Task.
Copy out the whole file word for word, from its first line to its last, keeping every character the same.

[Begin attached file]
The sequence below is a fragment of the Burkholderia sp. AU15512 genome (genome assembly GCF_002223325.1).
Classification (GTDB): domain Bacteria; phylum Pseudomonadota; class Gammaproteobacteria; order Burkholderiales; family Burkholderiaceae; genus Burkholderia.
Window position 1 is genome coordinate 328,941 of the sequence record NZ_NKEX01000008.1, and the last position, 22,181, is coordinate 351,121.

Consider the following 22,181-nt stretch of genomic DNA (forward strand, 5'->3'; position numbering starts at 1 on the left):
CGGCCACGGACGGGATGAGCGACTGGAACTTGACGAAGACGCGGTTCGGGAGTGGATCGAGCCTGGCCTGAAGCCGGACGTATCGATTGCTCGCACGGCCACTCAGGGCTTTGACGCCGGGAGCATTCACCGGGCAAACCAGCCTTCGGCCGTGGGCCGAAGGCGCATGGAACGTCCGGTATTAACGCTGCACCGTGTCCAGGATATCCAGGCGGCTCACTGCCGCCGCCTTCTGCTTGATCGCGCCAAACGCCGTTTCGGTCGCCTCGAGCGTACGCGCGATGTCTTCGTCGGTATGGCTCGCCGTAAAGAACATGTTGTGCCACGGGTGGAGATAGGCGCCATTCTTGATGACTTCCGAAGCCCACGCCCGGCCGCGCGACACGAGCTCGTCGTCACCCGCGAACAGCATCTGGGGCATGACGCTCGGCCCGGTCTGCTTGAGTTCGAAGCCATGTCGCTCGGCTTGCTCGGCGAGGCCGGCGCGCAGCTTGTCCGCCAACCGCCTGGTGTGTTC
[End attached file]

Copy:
The sequence below is a fragment of the Burkholderia sp. AU15512 genome (genome assembly GCF_002223325.1).
Classification (GTDB): domain Bacteria; phylum Pseudomonadota; class Gammaproteobacteria; order Burkholderiales; family Burkholderiaceae; genus Burkholderia.
Window position 1 is genome coordinate 328,941 of the sequence record NZ_NKEX01000008.1, and the last position, 22,181, is coordinate 351,121.

Consider the following 22,181-nt stretch of genomic DNA (forward strand, 5'->3'; position numbering starts at 1 on the left):
CGGCCACGGACGGGATGAGCGACTGGAACTTGACGAAGACGCGGTTCGGGAGTGGATCGAGCCTGGCCTGAAGCCGGACGTATCGATTGCTCGCACGGCCACTCAGGGCTTTGACGCCGGGAGCATTCACCGGGCAAACCAGCCTTCGGCCGTGGGCCGAAGGCGCATGGAACGTCCGGTATTAACGCTGCACCGTGTCCAGGATATCCAGGCGGCTCACTGCCGCCGCCTTCTGCTTGATCGCGCCAAACGCCGTTTCGGTCGCCTCGAGCGTACGCGCGATGTCTTCGTCGGTATGGCTCGCCGTAAAGAACATGTTGTGCCACGGGTGGAGATAGGCGCCATTCTTGATGACTTCCGAAGCCCACGCCCGGCCGCGCGACACGAGCTCGTCGTCACCCGCGAACAGCATCTGGGGCATGACGCTCGGCCCGGTCTGCTTGAGTTCGAAGCCATGTCGCTCGGCTTGCTCGGCGAGGCCGGCGCGCAGCTTGTCCGCCAACCGCCTGGTGTGTTC